Leslie and Olga Johnson
Husband's Full Name: Leslie Miles Johnson
Husband's Place of Birth: Manfred Township
Husband's Father's Name: John A. Johnson
Husband's Mother's Name: Malena Johnson
Husband's Siblings' Names: Alvin, Edna, Pearl, Miles, Russell, Everett
Wife's Full Name: Olga Cecelia Opsal
Wife's Place of Birth: Rusland Township
Wife's Father's Name: Ole L. Opsal
Wife's Mother's Name: Annie Opsahl
Wife's Siblings’ Names: Martha, Lewis (died as a baby)
Children's Names: Larry, Laverne, Jim, David,
Leslie Johnson was born December 27, 1910, the fourth child of six (two others had died in infancy), to John and Malena (nee Johnson) Johnson. He grew up on the farm 1 ½ miles northwest of Manfred which his parents had homesteaded. He graduated from Harvey High School and attended North Dakota Agricultural College (NDSU) in Fargo. After college, Leslie farmed with his father and brother, Russell.
Six children were born to this union: Larry, Laverne, and James (Orville) were delivered by Dr. P.A. Boyum, who had also delivered both Leslie and Olga. The doctor in attendance at the births of David, Dianne, and Marilyn was Dr. P.A. Boyum's son, Dr. Lowell Boyum.
All of the Johnson children attended their parents' alma mater, Harvey High School, except Dianne who opted to go to Fessenden. At one point, the six Johnson children were attending six different schools: Larry at NDAC (NDSU) in Fargo, Laverne at Minot State, Jim at Harvey, David at Drake, Dianne at Fessenden, and Marilyn at Manfred. David had the most variety in schools, attending Manfred, Drake, Harvey, and graduating from Minot High School.
Leslie frequently attended NDAC extension classes and was always eager to look at new and innovative farming practices. Besides small grain farming and dairying, he also raised capons, laying hens, and Hereford beef cattle. In 1945, he discontinued the cattle and other ventures except for crop farming and started raising a few hundred turkeys. This diversification eventually led to a turkey enterprise of up to 12,000 birds annually.
In 1946, Leslie and Olga bought a farm half a mile northwest of the original homestead, and with their two children at the time, Larry and Laverne, moved up there. Leslie's brother, Russell, and his family moved to Riverside Farm where they lived for five years until relocating back to Seattle. Leslie and Olga then moved their family, now including James and the young twins, David and Dianne, back to Riverside Farm. Marilyn came along later.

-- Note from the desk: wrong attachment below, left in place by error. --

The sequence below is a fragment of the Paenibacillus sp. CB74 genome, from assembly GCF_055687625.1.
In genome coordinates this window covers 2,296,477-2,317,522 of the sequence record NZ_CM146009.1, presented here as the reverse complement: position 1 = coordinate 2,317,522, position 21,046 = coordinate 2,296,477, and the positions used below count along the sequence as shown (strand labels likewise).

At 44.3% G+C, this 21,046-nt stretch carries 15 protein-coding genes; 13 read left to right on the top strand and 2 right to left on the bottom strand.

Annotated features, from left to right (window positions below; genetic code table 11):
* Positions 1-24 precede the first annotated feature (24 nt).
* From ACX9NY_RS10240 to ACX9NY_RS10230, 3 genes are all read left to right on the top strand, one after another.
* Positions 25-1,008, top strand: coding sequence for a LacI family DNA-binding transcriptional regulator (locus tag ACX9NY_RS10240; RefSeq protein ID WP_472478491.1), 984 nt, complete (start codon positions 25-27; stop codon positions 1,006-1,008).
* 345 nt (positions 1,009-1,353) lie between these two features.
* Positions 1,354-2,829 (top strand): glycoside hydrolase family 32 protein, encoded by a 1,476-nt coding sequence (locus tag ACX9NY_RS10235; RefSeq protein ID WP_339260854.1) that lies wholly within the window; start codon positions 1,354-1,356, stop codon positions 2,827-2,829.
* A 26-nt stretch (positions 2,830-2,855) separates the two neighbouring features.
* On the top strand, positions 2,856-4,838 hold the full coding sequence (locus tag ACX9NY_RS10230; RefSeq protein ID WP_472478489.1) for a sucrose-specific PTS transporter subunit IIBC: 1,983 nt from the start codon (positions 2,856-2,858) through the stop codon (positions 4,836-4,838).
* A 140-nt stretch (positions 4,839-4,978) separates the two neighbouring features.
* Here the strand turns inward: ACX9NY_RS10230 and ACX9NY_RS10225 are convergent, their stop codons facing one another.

Both Leslie and Olga were the kind of people who really made a difference in the world. Leslie pursued innovative farming methods and pioneered a low-cost market feed for turkeys, which revolutionized the turkey industry. When the Federal Government attempted to institute marketing orders in an attempt to control animal agriculture, Leslie testified at a United States Congressional Hearing and was later told by North Dakota's Congressional delegation that his testimony had been instrumental in killing the marketing orders. Leslie was also active and served in leadership roles in church, community, and state organizations.
Olga worked tirelessly to advance opportunities for handicapped individuals on the local, state, and national levels. She was a founder and charter member of both the North Dakota Association for Retarded Citizens and the Central Association for Retarded Citizens. She was a two-term president of the NDARC and served on the board of directors for many years. She coordinated and served on an educational panel which traveled to every area of the state working to establish Special Education classrooms in the schools, and she taught leadership training seminars across North Dakota. Leslie worked beside Olga in all these endeavors and they proved to be a powerful team leaving a lasting legacy which has benefited countless individuals. Olga was also committed to other organizations, taking an active part and holding office in many church, community, and state organizations.
In keeping with their adventurous spirits, one of Leslie and Olga's favorite things to do was travel together. They traveled on five continents and in later years took close to 20 trips by cruise ship. Olga could read and speak three languages, and Leslie was known by family and friends as a "walking encyclopedia." Olga died July 30, 2000, and Leslie died February 2, 2002.
Written by Laverne Johnson